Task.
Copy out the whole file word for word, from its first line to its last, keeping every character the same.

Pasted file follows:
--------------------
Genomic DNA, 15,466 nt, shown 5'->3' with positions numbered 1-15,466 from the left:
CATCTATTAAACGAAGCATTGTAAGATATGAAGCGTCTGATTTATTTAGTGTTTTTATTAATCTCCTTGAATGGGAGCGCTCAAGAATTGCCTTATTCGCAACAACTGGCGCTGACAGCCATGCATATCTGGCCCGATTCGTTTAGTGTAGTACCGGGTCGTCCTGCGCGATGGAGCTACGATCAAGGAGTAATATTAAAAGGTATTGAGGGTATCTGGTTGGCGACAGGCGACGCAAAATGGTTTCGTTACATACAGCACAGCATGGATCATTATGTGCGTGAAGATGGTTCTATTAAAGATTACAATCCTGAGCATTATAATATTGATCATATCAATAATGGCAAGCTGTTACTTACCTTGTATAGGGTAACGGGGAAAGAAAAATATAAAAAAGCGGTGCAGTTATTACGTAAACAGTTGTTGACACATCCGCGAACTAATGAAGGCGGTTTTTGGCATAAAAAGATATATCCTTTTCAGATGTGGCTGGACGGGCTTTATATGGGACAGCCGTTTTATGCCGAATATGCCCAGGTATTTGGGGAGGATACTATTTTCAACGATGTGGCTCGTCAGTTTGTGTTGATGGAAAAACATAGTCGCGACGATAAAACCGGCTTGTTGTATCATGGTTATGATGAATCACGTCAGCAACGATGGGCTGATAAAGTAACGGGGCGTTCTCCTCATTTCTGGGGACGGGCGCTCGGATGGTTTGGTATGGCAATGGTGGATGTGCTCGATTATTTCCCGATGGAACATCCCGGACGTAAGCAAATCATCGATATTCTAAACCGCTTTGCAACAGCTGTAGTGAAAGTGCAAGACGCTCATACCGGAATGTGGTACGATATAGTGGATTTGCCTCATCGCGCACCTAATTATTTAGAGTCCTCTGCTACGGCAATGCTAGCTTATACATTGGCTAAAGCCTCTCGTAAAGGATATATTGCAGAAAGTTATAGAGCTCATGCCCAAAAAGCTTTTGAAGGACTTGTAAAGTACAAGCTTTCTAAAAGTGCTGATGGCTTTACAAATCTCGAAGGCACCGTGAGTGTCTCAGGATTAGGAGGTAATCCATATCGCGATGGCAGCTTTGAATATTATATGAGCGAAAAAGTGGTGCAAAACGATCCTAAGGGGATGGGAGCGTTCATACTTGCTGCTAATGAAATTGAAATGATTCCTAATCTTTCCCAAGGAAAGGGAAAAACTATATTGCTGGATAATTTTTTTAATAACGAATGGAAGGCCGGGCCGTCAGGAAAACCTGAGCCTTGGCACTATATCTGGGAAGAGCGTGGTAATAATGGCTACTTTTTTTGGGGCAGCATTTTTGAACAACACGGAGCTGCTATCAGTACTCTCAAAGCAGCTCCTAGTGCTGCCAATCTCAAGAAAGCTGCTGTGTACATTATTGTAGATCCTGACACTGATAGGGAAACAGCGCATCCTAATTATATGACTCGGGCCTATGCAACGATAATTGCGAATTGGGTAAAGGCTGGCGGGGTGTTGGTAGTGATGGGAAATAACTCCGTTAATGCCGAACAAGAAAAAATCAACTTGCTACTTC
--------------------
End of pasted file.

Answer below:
Genomic DNA, 15,466 nt, shown 5'->3' with positions numbered 1-15,466 from the left:
CATCTATTAAACGAAGCATTGTAAGATATGAAGCGTCTGATTTATTTAGTGTTTTTATTAATCTCCTTGAATGGGAGCGCTCAAGAATTGCCTTATTCGCAACAACTGGCGCTGACAGCCATGCATATCTGGCCCGATTCGTTTAGTGTAGTACCGGGTCGTCCTGCGCGATGGAGCTACGATCAAGGAGTAATATTAAAAGGTATTGAGGGTATCTGGTTGGCGACAGGCGACGCAAAATGGTTTCGTTACATACAGCACAGCATGGATCATTATGTGCGTGAAGATGGTTCTATTAAAGATTACAATCCTGAGCATTATAATATTGATCATATCAATAATGGCAAGCTGTTACTTACCTTGTATAGGGTAACGGGGAAAGAAAAATATAAAAAAGCGGTGCAGTTATTACGTAAACAGTTGTTGACACATCCGCGAACTAATGAAGGCGGTTTTTGGCATAAAAAGATATATCCTTTTCAGATGTGGCTGGACGGGCTTTATATGGGACAGCCGTTTTATGCCGAATATGCCCAGGTATTTGGGGAGGATACTATTTTCAACGATGTGGCTCGTCAGTTTGTGTTGATGGAAAAACATAGTCGCGACGATAAAACCGGCTTGTTGTATCATGGTTATGATGAATCACGTCAGCAACGATGGGCTGATAAAGTAACGGGGCGTTCTCCTCATTTCTGGGGACGGGCGCTCGGATGGTTTGGTATGGCAATGGTGGATGTGCTCGATTATTTCCCGATGGAACATCCCGGACGTAAGCAAATCATCGATATTCTAAACCGCTTTGCAACAGCTGTAGTGAAAGTGCAAGACGCTCATACCGGAATGTGGTACGATATAGTGGATTTGCCTCATCGCGCACCTAATTATTTAGAGTCCTCTGCTACGGCAATGCTAGCTTATACATTGGCTAAAGCCTCTCGTAAAGGATATATTGCAGAAAGTTATAGAGCTCATGCCCAAAAAGCTTTTGAAGGACTTGTAAAGTACAAGCTTTCTAAAAGTGCTGATGGCTTTACAAATCTCGAAGGCACCGTGAGTGTCTCAGGATTAGGAGGTAATCCATATCGCGATGGCAGCTTTGAATATTATATGAGCGAAAAAGTGGTGCAAAACGATCCTAAGGGGATGGGAGCGTTCATACTTGCTGCTAATGAAATTGAAATGATTCCTAATCTTTCCCAAGGAAAGGGAAAAACTATATTGCTGGATAATTTTTTTAATAACGAATGGAAGGCCGGGCCGTCAGGAAAACCTGAGCCTTGGCACTATATCTGGGAAGAGCGTGGTAATAATGGCTACTTTTTTTGGGGCAGCATTTTTGAACAACACGGAGCTGCTATCAGTACTCTCAAAGCAGCTCCTAGTGCTGCCAATCTCAAGAAAGCTGCTGTGTACATTATTGTAGATCCTGACACTGATAGGGAAACAGCGCATCCTAATTATATGACTCGGGCCTATGCAACGATAATTGCGAATTGGGTAAAGGCTGGCGGGGTGTTGGTAGTGATGGGAAATAACTCCGTTAATGCCGAACAAGAAAAAATCAACTTGCTACTTC